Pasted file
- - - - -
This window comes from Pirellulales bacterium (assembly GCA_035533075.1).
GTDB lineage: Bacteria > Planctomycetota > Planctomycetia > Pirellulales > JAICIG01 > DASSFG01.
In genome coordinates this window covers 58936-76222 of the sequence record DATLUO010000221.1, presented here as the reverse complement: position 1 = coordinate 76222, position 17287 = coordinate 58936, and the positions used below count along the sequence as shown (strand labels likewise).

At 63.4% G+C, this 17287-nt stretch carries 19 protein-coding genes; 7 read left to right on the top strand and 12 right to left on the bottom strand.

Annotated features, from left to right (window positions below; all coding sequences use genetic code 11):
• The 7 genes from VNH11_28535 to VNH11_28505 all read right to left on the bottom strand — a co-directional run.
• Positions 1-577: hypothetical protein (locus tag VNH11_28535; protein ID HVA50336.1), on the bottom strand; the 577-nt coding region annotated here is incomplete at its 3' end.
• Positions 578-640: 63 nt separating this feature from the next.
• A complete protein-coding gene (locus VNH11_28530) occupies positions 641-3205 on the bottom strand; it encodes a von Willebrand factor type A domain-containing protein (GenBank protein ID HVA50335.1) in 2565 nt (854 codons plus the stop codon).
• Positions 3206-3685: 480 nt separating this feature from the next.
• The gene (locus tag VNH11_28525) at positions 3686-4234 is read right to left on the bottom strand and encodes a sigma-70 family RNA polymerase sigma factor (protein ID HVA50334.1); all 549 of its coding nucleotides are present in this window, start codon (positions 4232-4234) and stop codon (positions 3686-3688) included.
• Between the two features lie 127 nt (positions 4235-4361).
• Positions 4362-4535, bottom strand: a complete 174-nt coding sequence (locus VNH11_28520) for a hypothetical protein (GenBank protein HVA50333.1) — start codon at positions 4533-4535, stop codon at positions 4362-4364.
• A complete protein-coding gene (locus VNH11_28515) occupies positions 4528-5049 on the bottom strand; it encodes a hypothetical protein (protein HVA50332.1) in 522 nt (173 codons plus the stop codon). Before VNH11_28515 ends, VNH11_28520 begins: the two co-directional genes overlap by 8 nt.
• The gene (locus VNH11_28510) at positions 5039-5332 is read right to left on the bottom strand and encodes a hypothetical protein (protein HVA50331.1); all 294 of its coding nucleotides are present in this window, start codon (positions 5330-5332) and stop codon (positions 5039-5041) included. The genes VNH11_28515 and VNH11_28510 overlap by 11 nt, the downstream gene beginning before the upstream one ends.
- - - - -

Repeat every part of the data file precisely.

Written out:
This window comes from Pirellulales bacterium (assembly GCA_035533075.1).
GTDB lineage: Bacteria > Planctomycetota > Planctomycetia > Pirellulales > JAICIG01 > DASSFG01.
In genome coordinates this window covers 58936-76222 of the sequence record DATLUO010000221.1, presented here as the reverse complement: position 1 = coordinate 76222, position 17287 = coordinate 58936, and the positions used below count along the sequence as shown (strand labels likewise).

At 63.4% G+C, this 17287-nt stretch carries 19 protein-coding genes; 7 read left to right on the top strand and 12 right to left on the bottom strand.

Annotated features, from left to right (window positions below; all coding sequences use genetic code 11):
• The 7 genes from VNH11_28535 to VNH11_28505 all read right to left on the bottom strand — a co-directional run.
• Positions 1-577: hypothetical protein (locus tag VNH11_28535; protein ID HVA50336.1), on the bottom strand; the 577-nt coding region annotated here is incomplete at its 3' end.
• Positions 578-640: 63 nt separating this feature from the next.
• A complete protein-coding gene (locus VNH11_28530) occupies positions 641-3205 on the bottom strand; it encodes a von Willebrand factor type A domain-containing protein (GenBank protein ID HVA50335.1) in 2565 nt (854 codons plus the stop codon).
• Positions 3206-3685: 480 nt separating this feature from the next.
• The gene (locus tag VNH11_28525) at positions 3686-4234 is read right to left on the bottom strand and encodes a sigma-70 family RNA polymerase sigma factor (protein ID HVA50334.1); all 549 of its coding nucleotides are present in this window, start codon (positions 4232-4234) and stop codon (positions 3686-3688) included.
• Between the two features lie 127 nt (positions 4235-4361).
• Positions 4362-4535, bottom strand: a complete 174-nt coding sequence (locus VNH11_28520) for a hypothetical protein (GenBank protein HVA50333.1) — start codon at positions 4533-4535, stop codon at positions 4362-4364.
• A complete protein-coding gene (locus VNH11_28515) occupies positions 4528-5049 on the bottom strand; it encodes a hypothetical protein (protein HVA50332.1) in 522 nt (173 codons plus the stop codon). Before VNH11_28515 ends, VNH11_28520 begins: the two co-directional genes overlap by 8 nt.
• The gene (locus VNH11_28510) at positions 5039-5332 is read right to left on the bottom strand and encodes a hypothetical protein (protein HVA50331.1); all 294 of its coding nucleotides are present in this window, start codon (positions 5330-5332) and stop codon (positions 5039-5041) included. The genes VNH11_28515 and VNH11_28510 overlap by 11 nt, the downstream gene beginning before the upstream one ends.